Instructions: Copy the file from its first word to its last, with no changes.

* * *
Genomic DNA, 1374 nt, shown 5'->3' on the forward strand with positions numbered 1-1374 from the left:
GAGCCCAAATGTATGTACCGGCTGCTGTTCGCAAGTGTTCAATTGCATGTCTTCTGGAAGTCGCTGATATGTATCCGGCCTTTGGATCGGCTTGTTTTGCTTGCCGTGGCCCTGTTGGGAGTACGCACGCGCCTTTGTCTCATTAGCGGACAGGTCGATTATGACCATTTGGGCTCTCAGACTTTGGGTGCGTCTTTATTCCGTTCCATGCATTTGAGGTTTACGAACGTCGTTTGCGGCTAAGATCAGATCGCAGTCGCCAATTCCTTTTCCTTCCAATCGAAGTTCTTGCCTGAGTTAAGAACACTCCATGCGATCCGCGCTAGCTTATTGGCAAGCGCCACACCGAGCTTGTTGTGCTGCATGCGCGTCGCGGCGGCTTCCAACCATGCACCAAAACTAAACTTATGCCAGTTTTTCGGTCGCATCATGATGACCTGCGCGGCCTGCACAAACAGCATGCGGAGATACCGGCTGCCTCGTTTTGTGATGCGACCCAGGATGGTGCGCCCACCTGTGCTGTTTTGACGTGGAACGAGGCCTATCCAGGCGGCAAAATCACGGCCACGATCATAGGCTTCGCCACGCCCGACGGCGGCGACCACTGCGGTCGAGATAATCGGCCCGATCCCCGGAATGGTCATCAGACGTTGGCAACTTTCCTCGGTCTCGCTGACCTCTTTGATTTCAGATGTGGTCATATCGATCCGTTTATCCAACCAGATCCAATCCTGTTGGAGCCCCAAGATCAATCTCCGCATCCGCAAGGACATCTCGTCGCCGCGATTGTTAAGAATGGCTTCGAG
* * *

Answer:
Genomic DNA, 1374 nt, shown 5'->3' on the forward strand with positions numbered 1-1374 from the left:
GAGCCCAAATGTATGTACCGGCTGCTGTTCGCAAGTGTTCAATTGCATGTCTTCTGGAAGTCGCTGATATGTATCCGGCCTTTGGATCGGCTTGTTTTGCTTGCCGTGGCCCTGTTGGGAGTACGCACGCGCCTTTGTCTCATTAGCGGACAGGTCGATTATGACCATTTGGGCTCTCAGACTTTGGGTGCGTCTTTATTCCGTTCCATGCATTTGAGGTTTACGAACGTCGTTTGCGGCTAAGATCAGATCGCAGTCGCCAATTCCTTTTCCTTCCAATCGAAGTTCTTGCCTGAGTTAAGAACACTCCATGCGATCCGCGCTAGCTTATTGGCAAGCGCCACACCGAGCTTGTTGTGCTGCATGCGCGTCGCGGCGGCTTCCAACCATGCACCAAAACTAAACTTATGCCAGTTTTTCGGTCGCATCATGATGACCTGCGCGGCCTGCACAAACAGCATGCGGAGATACCGGCTGCCTCGTTTTGTGATGCGACCCAGGATGGTGCGCCCACCTGTGCTGTTTTGACGTGGAACGAGGCCTATCCAGGCGGCAAAATCACGGCCACGATCATAGGCTTCGCCACGCCCGACGGCGGCGACCACTGCGGTCGAGATAATCGGCCCGATCCCCGGAATGGTCATCAGACGTTGGCAACTTTCCTCGGTCTCGCTGACCTCTTTGATTTCAGATGTGGTCATATCGATCCGTTTATCCAACCAGATCCAATCCTGTTGGAGCCCCAAGATCAATCTCCGCATCCGCAAGGACATCTCGTCGCCGCGATTGTTAAGAATGGCTTCGAG